Over the coming days, Bianca was finally introduced to Patches.  Patches took one look at her after four days of trying to break down that bathroom door.  We knew it had to be a slow introduction, so as I held Bianca in my lap, my husband opened the bathroom door.  Patches went over, sniffed the new baby and turned on her padded heels.  Her curiosity satisfied, it was time to let Bianca roam the house.  She was officially home.  Other than a barely detected heart murmur, she was healthy and took her place as second fiddle to the older Patches, who wanted nothing to do with her.

As kittens do, Bianca grew into a cat; a scrawny cat, yet one who meowed with the voice of someone twice her size.  As she explored the great outdoors, we could always tell when Bianca wanted to come in.  She told us so.  Each time she came in, she went immediately to her food bowl as if she hadn’t eaten in days.  Bianca had known hunger and had never forgotten it.

The following year, another new member joined our house:  a runt of a Bichon.  When the dog first came in, he looked like a little cotton ball.  Snowy white and also tiny, I wanted to name him Cujo.  My husband nixed that idea.  His name was going to be Theodore Oliver, or Teddy for short.  Teddy and Bianca became fast friends.  They had a common enemy, Patches, the queen of the domicile.  As Teddy grew, he and Bianca would groom each other on our bed each night.  First Bianca would put her paw over Teddy and lick him down as a mother cat would do for her baby.  When Bianca was done grooming Teddy, Teddy would throw his paw over Bianca and lick her clean.  We called these odd sessions “lick-fests.”  I now had the only dog around who would cough-up hairballs.

As the years went on and we all grew older, Bianca was always a sweetheart.  Her voice told us everything:  when she wanted to go out, come in, be fed or be stroked.  Her only demand was to be loved.  That was an easy demand to fulfill.  Life went on.

Only five weeks ago, my husband was so proud that he was able to catch BOTH cats for their annual check-ups.   He had out-witted them both for the first time and got them into their carriers.  He was so proud at how clever he was.  For once, it was easy.  Patches and Bianca were both checked by the vet.  The call that came next was not terribly unexpected, but I was told that Bianca’s heart murmer had worsened and that her white blood cells weren’t right.  Bianca was ill.  We were advised to have her gain 2 pounds, and to give her fresh turkey each day.  We cleverly disguised her medication in a ball of turkey.  Oh, how proud we were of ourselves.  Bianca was going to be fine if she took her medication, and we were going to make her better.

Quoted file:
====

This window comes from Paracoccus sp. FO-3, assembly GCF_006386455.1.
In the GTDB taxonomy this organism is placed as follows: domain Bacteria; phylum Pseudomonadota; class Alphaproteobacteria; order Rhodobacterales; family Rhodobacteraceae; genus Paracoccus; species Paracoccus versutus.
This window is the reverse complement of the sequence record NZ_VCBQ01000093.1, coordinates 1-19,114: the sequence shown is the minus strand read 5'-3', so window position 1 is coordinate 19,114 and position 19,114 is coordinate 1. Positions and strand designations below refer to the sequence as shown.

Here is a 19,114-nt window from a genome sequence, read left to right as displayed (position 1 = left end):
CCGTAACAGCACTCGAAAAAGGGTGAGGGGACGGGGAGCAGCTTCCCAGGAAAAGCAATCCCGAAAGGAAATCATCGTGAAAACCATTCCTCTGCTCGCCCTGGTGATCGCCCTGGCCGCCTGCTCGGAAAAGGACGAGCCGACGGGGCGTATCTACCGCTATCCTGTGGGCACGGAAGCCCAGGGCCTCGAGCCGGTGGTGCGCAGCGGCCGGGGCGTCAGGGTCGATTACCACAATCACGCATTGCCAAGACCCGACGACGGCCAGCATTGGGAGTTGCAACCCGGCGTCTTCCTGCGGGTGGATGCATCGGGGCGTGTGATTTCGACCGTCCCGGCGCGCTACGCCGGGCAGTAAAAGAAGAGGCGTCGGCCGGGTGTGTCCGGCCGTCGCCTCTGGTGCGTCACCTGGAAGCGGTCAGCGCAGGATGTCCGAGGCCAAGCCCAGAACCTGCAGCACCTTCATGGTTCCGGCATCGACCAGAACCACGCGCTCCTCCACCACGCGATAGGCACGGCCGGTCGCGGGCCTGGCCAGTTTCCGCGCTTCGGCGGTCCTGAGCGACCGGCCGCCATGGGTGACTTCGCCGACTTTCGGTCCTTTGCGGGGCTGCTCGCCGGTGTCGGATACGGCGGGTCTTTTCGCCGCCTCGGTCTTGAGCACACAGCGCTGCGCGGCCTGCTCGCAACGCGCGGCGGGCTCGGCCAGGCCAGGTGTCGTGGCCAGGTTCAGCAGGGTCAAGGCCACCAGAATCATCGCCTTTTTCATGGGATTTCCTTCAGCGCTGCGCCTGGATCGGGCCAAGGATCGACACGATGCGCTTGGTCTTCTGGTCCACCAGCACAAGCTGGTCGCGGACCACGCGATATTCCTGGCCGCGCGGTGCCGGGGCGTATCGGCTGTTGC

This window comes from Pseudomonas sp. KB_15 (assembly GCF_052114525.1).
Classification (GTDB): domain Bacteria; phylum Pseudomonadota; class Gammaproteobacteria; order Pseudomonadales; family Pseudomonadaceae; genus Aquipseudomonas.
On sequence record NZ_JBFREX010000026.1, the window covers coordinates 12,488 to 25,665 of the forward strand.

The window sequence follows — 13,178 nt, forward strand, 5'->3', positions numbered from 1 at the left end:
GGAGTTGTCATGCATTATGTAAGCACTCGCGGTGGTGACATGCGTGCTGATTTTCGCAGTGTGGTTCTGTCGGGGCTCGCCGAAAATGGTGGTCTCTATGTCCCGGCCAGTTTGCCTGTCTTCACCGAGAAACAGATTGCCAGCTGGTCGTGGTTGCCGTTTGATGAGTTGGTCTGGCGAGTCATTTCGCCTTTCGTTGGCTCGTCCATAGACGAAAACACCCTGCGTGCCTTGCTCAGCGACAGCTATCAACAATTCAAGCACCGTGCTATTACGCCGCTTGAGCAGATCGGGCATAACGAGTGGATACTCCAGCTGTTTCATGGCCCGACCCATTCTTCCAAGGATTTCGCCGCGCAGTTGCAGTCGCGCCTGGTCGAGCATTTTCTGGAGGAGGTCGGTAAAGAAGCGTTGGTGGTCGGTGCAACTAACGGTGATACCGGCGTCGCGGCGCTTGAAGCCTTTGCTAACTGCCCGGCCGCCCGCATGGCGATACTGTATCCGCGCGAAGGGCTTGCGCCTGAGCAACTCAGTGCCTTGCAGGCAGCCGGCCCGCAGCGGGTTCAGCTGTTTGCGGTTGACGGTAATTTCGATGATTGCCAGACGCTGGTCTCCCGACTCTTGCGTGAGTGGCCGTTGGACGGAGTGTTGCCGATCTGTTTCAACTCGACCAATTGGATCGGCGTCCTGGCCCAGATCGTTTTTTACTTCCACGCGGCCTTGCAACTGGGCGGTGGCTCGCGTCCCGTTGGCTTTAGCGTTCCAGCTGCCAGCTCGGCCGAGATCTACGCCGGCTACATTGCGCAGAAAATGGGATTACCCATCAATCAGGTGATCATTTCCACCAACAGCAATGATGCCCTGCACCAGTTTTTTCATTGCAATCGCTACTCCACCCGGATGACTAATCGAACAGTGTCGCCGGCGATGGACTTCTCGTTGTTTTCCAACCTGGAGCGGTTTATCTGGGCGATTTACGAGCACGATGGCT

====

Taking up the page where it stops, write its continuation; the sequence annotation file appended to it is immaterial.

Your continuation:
This past Thursday when I took the dog out and gave him his little piece of turkey, Bianca was not interested in turkey.  Usually, when Teddy went out, Bianca knew that was a call for fresh turkey and would meow until she got her share.  But not this past Thursday.  Something was different.  Bianca came for her share and when I handed it to her, she wouldn’t eat it.  Alarmed, I called my husband at work.  He was busy.  He didn’t have time to talk.  I knew it then.  As I got dressed to go to teach, Bianca was lying downstairs in her own waste.  I quickly cleaned it up, stroked her and told her I’d be back soon.  At work, I couldn’t focus.  My lesson plans went out the window.  My wonderful students got little from me, as my mind was on getting home to Bianca.  As I drove home, I was afraid to enter the house.  What would I find?  But there was Bianca.  Sleeping peacefully.